Surrogate Analyte Amount Spiked into API Amount Calculated in the API
N,N-dimethylaniline N,N-dimethyltoluidine 21 ppm 26 ppm
3-methoxy-2-nitro-pyridine 3-ethoxy-2-nitro-pyridine 19 ppm 26 ppm
(a) (b)
Figure 2. Structure of the PGI, substituted 3-methyl indole
(a) and the surrogate, indole-6-carboxylic acid (b).
4. Conclusions
An analytical method for quantitation of PGI’s in API’s
utilizing surrogate standards was developed and demon-
strated to ppm levels. This method can be utilized for
assessing the levels of PGI’s when authentic standards
are not readily available.
For small volatile PGI’s of similar structures, the
GC-MS-EI source gave good RRF agreement. Similarly,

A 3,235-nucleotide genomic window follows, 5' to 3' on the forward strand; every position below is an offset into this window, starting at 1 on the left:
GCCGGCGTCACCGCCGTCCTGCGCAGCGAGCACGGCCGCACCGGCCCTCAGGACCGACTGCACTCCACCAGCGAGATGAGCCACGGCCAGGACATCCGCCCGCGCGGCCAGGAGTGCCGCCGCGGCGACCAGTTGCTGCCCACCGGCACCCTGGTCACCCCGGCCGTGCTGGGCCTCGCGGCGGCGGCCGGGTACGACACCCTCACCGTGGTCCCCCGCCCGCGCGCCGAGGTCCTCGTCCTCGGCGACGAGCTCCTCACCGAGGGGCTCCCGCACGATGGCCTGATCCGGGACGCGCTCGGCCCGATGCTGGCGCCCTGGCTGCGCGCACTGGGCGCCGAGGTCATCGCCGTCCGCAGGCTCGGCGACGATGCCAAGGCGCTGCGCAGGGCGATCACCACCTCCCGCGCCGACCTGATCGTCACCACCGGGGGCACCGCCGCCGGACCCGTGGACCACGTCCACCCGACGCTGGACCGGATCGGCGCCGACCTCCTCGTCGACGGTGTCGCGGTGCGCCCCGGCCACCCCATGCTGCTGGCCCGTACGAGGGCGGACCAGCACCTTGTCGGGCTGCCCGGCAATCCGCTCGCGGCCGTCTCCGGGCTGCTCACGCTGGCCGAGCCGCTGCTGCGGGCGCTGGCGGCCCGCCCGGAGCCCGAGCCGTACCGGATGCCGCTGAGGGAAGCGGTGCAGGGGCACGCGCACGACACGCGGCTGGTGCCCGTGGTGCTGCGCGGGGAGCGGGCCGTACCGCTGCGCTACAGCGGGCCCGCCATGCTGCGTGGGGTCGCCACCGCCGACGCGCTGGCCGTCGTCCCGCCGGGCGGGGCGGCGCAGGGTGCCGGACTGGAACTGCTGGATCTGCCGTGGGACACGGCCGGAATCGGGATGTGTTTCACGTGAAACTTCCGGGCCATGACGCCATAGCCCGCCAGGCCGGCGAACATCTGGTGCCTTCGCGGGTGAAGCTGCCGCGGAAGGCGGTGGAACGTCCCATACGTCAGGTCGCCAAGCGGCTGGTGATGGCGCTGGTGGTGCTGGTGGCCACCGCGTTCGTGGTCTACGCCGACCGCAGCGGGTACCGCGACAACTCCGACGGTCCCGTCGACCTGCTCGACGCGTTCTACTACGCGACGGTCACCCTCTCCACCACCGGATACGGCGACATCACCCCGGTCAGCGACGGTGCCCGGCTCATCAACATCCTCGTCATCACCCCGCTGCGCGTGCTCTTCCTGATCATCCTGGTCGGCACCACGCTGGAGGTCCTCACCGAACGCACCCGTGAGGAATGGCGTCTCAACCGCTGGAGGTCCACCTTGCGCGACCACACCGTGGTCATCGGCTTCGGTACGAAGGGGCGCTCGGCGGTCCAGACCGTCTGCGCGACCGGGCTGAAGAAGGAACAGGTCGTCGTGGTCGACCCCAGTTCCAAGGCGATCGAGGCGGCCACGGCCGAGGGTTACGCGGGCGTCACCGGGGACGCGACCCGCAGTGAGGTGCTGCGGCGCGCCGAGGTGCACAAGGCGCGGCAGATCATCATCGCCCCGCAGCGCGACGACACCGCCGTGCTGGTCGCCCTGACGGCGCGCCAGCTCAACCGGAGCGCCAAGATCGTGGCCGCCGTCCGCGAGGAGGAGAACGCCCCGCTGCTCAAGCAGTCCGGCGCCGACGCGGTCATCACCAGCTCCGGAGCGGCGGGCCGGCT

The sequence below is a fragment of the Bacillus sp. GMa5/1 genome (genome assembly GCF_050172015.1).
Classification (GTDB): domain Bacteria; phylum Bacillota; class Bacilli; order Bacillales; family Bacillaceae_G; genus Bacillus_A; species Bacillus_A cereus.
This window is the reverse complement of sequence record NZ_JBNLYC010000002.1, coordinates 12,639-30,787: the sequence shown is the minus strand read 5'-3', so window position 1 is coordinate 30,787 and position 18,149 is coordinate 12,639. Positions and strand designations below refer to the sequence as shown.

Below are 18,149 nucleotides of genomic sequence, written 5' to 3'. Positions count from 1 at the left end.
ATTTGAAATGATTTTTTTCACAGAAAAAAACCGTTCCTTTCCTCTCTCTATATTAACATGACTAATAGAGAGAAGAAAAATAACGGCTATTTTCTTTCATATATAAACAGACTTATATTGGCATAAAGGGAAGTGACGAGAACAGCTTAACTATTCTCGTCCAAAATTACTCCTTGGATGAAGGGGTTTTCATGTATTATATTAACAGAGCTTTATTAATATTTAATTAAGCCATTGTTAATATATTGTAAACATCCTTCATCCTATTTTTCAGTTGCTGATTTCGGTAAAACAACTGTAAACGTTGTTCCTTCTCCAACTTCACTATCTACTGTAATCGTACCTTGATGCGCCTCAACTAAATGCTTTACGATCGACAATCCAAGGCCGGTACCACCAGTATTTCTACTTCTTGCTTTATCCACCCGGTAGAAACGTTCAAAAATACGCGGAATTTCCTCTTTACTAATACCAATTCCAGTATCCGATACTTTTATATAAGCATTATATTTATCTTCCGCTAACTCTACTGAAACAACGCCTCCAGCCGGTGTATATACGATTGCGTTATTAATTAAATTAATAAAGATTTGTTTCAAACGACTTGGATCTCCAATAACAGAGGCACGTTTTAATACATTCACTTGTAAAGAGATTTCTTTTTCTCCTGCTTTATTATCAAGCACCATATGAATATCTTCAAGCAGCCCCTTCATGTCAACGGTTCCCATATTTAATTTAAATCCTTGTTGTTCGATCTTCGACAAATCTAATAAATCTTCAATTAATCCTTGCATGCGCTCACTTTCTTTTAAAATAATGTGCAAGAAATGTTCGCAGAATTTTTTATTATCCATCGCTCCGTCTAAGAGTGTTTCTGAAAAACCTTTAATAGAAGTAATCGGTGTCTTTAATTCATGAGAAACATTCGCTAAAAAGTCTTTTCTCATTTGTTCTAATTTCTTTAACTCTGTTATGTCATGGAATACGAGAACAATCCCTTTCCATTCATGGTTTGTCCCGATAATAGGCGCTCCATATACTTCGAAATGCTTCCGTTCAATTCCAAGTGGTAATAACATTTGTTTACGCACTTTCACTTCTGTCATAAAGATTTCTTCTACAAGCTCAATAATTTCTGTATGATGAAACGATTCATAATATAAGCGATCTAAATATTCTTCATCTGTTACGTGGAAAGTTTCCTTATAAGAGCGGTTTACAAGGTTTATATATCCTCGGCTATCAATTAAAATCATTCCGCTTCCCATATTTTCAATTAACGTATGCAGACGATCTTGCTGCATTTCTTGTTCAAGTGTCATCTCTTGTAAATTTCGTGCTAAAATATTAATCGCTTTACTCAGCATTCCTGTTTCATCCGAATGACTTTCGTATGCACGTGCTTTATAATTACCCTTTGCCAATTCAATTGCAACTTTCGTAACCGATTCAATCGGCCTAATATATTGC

when utilizing the LC-MS-APCI source in both the posi-
tive and negative modes surrogate standards can be also
successfully used provided that the species chosen for the
surrogate and analyte have similar functionalities, with
isomers of the actual PGI being the preferred compounds
of choice.
It should be also emphasized that the results obtained
using this methodology are based on calculation of rela-
tive response factors determined in a given system. The
RRF data obtained in the study indicate that there can be
significant variation in the amounts predicted depending
on the analytical method and surrogate standard chosen.
Therefore, the quantitive results obtained using the sur-
rogate methodology should only serve as an approxima-
tion of the PGI impurity present. Additionally, data for
this surrogate approach are useful in determining which
PGI’s need to be prepared as standards based on the rela-
tive amounts determined and the levels allowable using
the staged TTC guidelines.
5. Acknowledgements
The authors thank the Merck & Co. Inc., MRL Summer
Intern Program for their support.